Archive for January, 2015
I had a longer post in mind for tonight, but I’m up to my ears in a programming project that’s due Monday. It’s 11:30 PM and the only reason I’m writing a post at all is that my program takes 20 to 30 minutes to test each time I run it.
Anyway, I saw something at a grocery store recently that reminded me of what I wrote in a post titled The Wisdom of Crowds Is On The Menu:
A lot of us have very legitimate complaints about the food supply, with all its processed garbage and meats that come from grain-fed animals raised in what amount to meat factories. A question I’m asked now and then is How do we change this horrible system?
We don’t have to change the system. All we have to do is buy foods that enhance health and help spread the word to the crowd. You can complain all you want about the evils of capitalism, but even the greediest capitalist can only sell you what you’re willing to buy — the exception being when government takes your money and does your buying for you.
Remember when every damned thing on the grocery shelves was labeled low-fat or zero cholesterol? That was the market responding to consumer demand. Yes, the federal government helped create that demand with lousy dietary advice, but it was nonetheless consumer purchases driving what was produced.
That’s still how it works. But now the Wisdom of Crowds effect is kicking in and changing what people demand. When food trucks are offering grass-fed burgers, it means somebody in management noticed a change in consumer preference. When restaurants add a new Gluten Free section to their menus, it means somebody in management noticed a change in consumer preference. As more and more people choose grass-fed meats and other healthier foods, that’s what the producers will produce.
Here’s what I saw that reminded me of that post:
Yup, this store wants you to know you’re buying locally sourced produce. They even have pictures of the nice folks who grow it.
Now, that doesn’t necessarily mean the nice folks are growing organic produce. (Personally, I think the “organic” label is overrated.) But if you live here, it’s nice to know your squash wasn’t shipped from California to Tennessee. According to Google Maps, Elora (the red A on the map) is about 90 miles from Franklin.
Given my druthers, I’d still rather get my squash from Chareva’s garden, but you get the point. Those big signs featuring pictures of the local farmers cost money. If the store went to the effort and expense, it means someone in management decided consumers want locally grown produce. So what was this store? Whole Foods?
Nope. These signs were in our local Kroger. Not exactly a store for the soy-cheese and Birkenstock crowd.
But crowd is still the operative word here. The Wisdom of Crowds effect is continuing to change what consumers demand, and in turn what producers sell.
Now back to that pesky code. It’s going to be a long night yet …
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As you know if you’re a regular reader, I’ve been yelling and screaming for years about the lousy science that convinced Americans heart disease is caused by eating too much fat and cholesterol. From Ancel Keys on down, researchers jumped to conclusions based on weak associations. Big muckety-mucks in our government bought into the lousy science, and the rest is history.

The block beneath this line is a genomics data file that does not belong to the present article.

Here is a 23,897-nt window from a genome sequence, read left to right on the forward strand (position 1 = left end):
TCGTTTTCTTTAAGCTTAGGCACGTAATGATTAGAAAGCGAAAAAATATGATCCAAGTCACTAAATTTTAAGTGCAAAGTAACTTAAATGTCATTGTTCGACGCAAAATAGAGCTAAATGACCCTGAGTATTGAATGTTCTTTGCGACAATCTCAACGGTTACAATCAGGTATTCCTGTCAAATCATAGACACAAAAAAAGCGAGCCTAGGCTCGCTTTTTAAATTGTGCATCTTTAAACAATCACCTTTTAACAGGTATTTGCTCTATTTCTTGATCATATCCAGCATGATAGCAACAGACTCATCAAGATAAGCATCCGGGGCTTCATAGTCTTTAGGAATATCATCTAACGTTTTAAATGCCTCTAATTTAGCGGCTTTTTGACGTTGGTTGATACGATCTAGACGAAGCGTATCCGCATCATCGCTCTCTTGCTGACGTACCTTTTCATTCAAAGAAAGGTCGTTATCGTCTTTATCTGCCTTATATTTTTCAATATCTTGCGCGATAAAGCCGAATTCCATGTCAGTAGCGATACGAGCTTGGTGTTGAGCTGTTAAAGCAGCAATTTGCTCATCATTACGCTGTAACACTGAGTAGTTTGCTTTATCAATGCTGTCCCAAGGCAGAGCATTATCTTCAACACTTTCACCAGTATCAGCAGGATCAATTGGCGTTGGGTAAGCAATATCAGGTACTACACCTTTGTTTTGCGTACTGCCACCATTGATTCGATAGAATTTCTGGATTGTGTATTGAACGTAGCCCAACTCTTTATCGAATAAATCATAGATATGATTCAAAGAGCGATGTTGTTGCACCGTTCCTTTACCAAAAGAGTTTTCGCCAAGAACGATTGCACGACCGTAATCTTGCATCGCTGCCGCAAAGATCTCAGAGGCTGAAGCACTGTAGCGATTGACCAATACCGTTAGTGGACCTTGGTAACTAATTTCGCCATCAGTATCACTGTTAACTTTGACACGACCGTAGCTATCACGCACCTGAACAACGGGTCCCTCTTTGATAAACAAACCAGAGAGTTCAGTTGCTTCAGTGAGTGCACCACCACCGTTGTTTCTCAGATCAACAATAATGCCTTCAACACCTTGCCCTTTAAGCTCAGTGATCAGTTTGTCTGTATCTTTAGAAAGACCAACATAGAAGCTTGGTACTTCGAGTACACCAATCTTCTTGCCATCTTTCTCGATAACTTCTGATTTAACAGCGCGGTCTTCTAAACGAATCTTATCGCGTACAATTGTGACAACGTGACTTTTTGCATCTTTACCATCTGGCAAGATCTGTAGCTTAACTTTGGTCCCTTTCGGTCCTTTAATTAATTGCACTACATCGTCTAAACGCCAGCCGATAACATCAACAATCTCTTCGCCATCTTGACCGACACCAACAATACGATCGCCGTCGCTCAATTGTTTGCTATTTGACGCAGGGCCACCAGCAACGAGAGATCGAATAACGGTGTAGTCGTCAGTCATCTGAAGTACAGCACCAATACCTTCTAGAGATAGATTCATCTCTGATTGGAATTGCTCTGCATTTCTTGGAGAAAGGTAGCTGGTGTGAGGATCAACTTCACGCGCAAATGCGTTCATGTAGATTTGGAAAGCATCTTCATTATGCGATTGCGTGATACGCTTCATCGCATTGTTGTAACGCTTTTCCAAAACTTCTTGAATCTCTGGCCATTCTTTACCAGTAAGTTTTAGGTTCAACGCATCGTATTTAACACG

So it’s refreshing to learn that researchers are revisiting the whole “what causes heart disease?” issue and applying rigorous scientific thinking for a change. Here are some quotes about an enlightening new study as reported in Medical Daily online:
Over the years, researchers have gathered several risk factors for heart disease ranging from not making a lot of money, to smoking, to stress. Now, a new study shows just how the use of Twitter can help dictate what populations are at risk of coronary heart disease: by identifying which users are tweeting about negative emotions like anger, stress, or fatigue.
A few of my blog readers and Twitter followers have complained that I don’t tweet often enough. Well, now you know why. I’ve suspected for a long time that tweeting causes heart disease, but I kept that suspicion to myself – meaning I didn’t tweet about it.
If you’re a health and history buff like I am, you know that heart disease in America plummeted during World War Two, then spiked after the war ended. But you may not have connected that dot to the fact that the Defense Department restricted tweeting during the war. I’m a pro-freedom type of guy, but I understand their reasons. General Eisenhower couldn’t afford to have soldiers sending out tweets like:
The military didn’t prohibit tweeting entirely at first. But soldiers pretty much gave up after seeing their tweets go into the world like this:
The final clampdown on tweeting came after the other side started engaging in what became known as Dirty Twitter Tricks.
So tweeting plummeted and, interestingly, so did heart disease. After the war, tweeting skyrocketed and, again, so did heart disease. So I think these researchers are on to something.
The study, led by Johannes Eichstaedt at the University of Pennsylvania (in collaboration with others) and published in the journal Psychological Science, found that a county’s tweets about negative emotions were associated with a higher risk of heart disease for that community, while tweets that were more positive were associated with a lower risk.
Okay, so it’s angry or negative tweets doing the damage here, not tweeting in general. I stand corrected. Nonetheless, I believe my observations about tweeting and heart disease both spiking in the years after World War Two are still relevant.